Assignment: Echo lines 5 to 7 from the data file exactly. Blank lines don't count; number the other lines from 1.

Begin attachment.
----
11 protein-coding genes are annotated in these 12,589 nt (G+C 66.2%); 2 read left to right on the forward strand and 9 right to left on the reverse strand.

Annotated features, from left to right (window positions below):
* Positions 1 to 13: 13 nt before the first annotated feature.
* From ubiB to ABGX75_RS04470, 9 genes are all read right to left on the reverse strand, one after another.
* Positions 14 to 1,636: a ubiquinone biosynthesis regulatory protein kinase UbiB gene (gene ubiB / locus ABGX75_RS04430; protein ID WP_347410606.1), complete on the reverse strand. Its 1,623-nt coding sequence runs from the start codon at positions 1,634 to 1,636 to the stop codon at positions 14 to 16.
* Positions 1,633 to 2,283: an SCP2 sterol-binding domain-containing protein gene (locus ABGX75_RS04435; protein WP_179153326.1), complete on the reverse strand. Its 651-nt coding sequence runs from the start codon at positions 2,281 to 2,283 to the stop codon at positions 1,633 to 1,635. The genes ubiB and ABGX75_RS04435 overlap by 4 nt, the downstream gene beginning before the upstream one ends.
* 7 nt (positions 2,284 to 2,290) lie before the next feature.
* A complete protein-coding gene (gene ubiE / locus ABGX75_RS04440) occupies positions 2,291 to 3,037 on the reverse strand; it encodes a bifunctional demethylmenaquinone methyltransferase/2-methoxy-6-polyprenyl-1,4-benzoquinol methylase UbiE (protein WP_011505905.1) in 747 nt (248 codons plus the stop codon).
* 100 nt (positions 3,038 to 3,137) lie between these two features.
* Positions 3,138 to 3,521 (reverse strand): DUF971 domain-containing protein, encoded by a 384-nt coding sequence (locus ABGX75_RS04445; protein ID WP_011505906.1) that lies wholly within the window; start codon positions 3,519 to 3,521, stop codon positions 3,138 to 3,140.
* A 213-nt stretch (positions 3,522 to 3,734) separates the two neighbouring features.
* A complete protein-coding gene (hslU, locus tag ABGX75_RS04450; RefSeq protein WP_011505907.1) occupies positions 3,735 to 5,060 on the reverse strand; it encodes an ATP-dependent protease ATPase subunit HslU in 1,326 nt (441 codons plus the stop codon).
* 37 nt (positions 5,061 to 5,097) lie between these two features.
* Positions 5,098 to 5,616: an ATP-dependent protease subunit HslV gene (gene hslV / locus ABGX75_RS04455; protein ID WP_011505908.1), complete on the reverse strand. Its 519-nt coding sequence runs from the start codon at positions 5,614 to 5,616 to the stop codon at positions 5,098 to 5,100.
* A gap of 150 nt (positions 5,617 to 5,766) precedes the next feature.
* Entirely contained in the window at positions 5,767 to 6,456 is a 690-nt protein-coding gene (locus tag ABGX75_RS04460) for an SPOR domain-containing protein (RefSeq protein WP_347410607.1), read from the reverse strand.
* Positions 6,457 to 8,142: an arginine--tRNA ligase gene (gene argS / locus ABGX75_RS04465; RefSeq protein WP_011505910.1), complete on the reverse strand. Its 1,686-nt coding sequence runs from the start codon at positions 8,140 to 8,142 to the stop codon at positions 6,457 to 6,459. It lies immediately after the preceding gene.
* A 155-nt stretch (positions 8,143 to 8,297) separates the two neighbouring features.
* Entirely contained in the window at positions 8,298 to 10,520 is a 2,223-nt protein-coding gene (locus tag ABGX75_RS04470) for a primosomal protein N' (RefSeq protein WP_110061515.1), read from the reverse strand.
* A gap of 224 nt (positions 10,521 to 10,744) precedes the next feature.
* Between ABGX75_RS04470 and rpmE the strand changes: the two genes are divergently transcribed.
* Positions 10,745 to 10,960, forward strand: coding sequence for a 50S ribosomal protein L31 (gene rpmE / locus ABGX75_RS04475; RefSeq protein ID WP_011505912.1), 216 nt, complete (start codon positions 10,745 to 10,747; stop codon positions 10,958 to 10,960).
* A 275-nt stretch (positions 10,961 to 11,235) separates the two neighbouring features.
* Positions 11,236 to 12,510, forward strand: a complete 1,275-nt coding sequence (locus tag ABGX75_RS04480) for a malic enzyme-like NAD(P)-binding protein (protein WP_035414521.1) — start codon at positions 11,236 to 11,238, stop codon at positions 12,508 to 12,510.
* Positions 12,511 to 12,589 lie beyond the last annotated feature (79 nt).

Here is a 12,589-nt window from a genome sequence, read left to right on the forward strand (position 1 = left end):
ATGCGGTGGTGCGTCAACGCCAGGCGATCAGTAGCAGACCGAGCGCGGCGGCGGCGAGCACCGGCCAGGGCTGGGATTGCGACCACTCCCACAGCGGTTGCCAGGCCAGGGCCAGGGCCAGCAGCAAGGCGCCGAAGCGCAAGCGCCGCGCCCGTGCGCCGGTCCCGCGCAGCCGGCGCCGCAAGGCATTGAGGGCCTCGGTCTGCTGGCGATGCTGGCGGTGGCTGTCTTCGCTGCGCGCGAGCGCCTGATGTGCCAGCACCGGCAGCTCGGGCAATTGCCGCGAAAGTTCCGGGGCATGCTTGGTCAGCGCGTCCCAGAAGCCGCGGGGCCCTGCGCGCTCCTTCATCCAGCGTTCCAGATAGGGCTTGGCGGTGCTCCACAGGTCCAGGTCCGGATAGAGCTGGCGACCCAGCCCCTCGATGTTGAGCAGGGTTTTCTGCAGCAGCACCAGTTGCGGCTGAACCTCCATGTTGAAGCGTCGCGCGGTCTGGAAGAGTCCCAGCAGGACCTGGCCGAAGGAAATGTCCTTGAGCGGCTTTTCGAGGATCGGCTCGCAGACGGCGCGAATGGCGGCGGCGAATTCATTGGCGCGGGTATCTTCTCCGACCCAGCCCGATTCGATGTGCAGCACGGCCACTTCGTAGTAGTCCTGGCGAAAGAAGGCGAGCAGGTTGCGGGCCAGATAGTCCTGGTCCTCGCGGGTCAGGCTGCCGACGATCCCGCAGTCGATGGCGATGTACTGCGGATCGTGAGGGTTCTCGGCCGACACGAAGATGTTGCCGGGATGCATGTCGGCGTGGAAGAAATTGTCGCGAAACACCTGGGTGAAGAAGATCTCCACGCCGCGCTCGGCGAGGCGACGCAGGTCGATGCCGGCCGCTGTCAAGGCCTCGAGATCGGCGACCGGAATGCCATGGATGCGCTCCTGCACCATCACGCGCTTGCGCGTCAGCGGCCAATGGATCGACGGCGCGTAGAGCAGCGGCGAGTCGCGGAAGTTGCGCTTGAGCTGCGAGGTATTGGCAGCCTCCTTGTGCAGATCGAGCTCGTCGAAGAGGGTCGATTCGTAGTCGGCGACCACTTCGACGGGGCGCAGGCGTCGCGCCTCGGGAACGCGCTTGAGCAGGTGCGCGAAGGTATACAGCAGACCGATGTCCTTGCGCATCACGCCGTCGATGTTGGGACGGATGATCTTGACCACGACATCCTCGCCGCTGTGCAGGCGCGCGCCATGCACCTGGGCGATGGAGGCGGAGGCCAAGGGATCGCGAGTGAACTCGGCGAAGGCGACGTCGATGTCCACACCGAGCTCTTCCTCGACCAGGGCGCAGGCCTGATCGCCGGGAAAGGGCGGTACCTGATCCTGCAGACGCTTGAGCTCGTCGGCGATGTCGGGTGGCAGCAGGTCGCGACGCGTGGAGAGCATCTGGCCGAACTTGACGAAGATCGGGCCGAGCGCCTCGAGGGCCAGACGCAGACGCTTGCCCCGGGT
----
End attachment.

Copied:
* Positions 14 to 1,636: a ubiquinone biosynthesis regulatory protein kinase UbiB gene (gene ubiB / locus ABGX75_RS04430; protein ID WP_347410606.1), complete on the reverse strand. Its 1,623-nt coding sequence runs from the start codon at positions 1,634 to 1,636 to the stop codon at positions 14 to 16.
* Positions 1,633 to 2,283: an SCP2 sterol-binding domain-containing protein gene (locus ABGX75_RS04435; protein WP_179153326.1), complete on the reverse strand. Its 651-nt coding sequence runs from the start codon at positions 2,281 to 2,283 to the stop codon at positions 1,633 to 1,635. The genes ubiB and ABGX75_RS04435 overlap by 4 nt, the downstream gene beginning before the upstream one ends.
* 7 nt (positions 2,284 to 2,290) lie before the next feature.